Why You May Feel Tired All the Time

When Your Lifestyle Is Wearing You Down

If you've seen your doctor to rule out medical causes of exhaustion, and you aren't depressed, your lifestyle could be the cause of your fatigue. Here are three common drains on your energy:

1. Unhealthy Diet

If you find yourself eating a lot of high-sugar, high-carb refined foods, your fatigue may stem from rapid drops in blood sugar, Agarwal says. Refined carbohydrates quickly elevate your blood sugar, giving you a temporary energy boost, but they are poor sources of sustained energy—so when your blood sugar inevitably drops, you're likely to reach for more sugary foods to get another boost, perpetuating the cycle of eating poorly and feeling tired.Caffeine is the other main offender. Agarwal says that people often either overcaffeinate or caffeinate late in the day, which disrupts their sleep-wake cycle.

To begin eating healthier, Agarwal suggests eliminating refined sugar as much as possible and replacing it with foods that will keep up your energy. For example, if you're really tired at 3 o'clock, have carrots and hummus or apple slices with nut butter instead of grabbing a handful of sweets from the office candy bowl or downing a sugary latte.

And while many people won't want to give up caffeine altogether, moderation can help. Agarwal advises not having caffeine after lunch, and limiting your intake of coffee, tea, and soda to one or two servings a day.

2. Inadequate Sleep

This may seem obvious, but sleep is really important. The optimal amount, according to experts, is seven to eight hours a night, but Agarwal says, "Most women are getting between five or six hours on average, and that's not even good quality sleep."

Hormonal shifts during perimenopause or menopause can also lead to sleep disturbances. These fluctuations can cause changes in the body's temperature regulation, resulting in uncomfortable hot flashes that could keep you awake. When the cause is hormonal, exercising regularly has been shown to improve your ability to fall asleep faster and stay asleep longer.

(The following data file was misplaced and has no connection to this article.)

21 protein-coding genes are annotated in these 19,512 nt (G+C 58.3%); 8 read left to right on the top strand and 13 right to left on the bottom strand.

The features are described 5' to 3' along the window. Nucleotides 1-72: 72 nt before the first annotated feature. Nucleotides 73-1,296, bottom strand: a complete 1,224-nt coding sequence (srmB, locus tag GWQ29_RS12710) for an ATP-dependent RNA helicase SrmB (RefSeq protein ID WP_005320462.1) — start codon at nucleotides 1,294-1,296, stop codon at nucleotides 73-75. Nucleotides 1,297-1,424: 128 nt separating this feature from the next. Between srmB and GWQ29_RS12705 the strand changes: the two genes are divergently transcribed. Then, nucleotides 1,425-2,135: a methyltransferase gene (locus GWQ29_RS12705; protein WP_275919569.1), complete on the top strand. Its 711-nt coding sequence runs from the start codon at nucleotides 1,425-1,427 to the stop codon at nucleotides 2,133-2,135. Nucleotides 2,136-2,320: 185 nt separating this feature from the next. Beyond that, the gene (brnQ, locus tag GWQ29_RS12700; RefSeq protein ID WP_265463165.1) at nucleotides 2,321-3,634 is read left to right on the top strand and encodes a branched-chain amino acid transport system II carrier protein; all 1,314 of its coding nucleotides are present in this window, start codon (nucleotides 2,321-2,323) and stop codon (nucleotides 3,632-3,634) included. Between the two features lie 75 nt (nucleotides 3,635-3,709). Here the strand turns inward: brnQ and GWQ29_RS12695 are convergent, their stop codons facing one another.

You might also have habits that hurt the quality of your sleep, such as using your phone right before bed. The blue light from the screen affects your ability to produce melatonin, a hormone that helps you fall asleep. An inconsistent bedtime may also contribute.

Agarwal suggests not charging your phone by your bed, so you won't be tempted to check it, and trying to get to sleep at the same time every night. Reading a book—an actual paper book, not on an electronic device—or meditating for 5 to 10 minutes can help quiet your mind at the end of the day.

3. Chronic Busyness

Agarwal sees many women who don't necessarily have a medical issue and eat fairly well, but are so stressed that they run themselves ragged. The best solution for chronic busyness, she says, is setting aside more time to do things for yourself, like exercising or spending time outside. Breaking up your workday can also help you feel more alert and refreshed: Try not to eat lunch at your desk, and take a couple of breaks throughout the day to go for a quick walk or sit outside to enjoy a snack or watch a short entertaining video on your phone.

Although there's a tendency in our society to downplay chronic busyness as unavoidable, life coach Joanna Lindenbaum says it's actually a very serious concern: "I've seen case after case where chronic busyness leads to burnout, making bad decisions out of exhaustion, and perhaps most important, disconnection from self and others."

Cutting back on obligations and tasks is easier said than done, especially when it involves saying no to others. As difficult as it may be, Lindenbaum says, it's crucial to put your own well-being first: "Remind yourself that you're saying no to the opportunity or obligation in order to create some time for yourself." Making your well-being the priority will help you create the resolve you need to really downsize your external commitments.

Once you cut more out of your schedule, Lindenbaum cautions, it can be tempting to fill it up again, even with things that you can justify as good for you, like yoga and massage. To tap into a slower pace of life, she suggests taking 10 minutes a day to do absolutely nothing. "No yoga, no walking, no technology…simply BE-ing," she says. "Ten minutes of nothing may not seem like a lot, but creating that type of space for yourself each day can have a massive impact in the long run."

If you are taking steps to remedy your fatigue and don't see any improvement after a month, Agarwal advises going back to your doctor. In rare cases, persistent fatigue could be a sign of a more serious condition, so it's important to rule out or diagnose and treat other potential causes as soon as possible.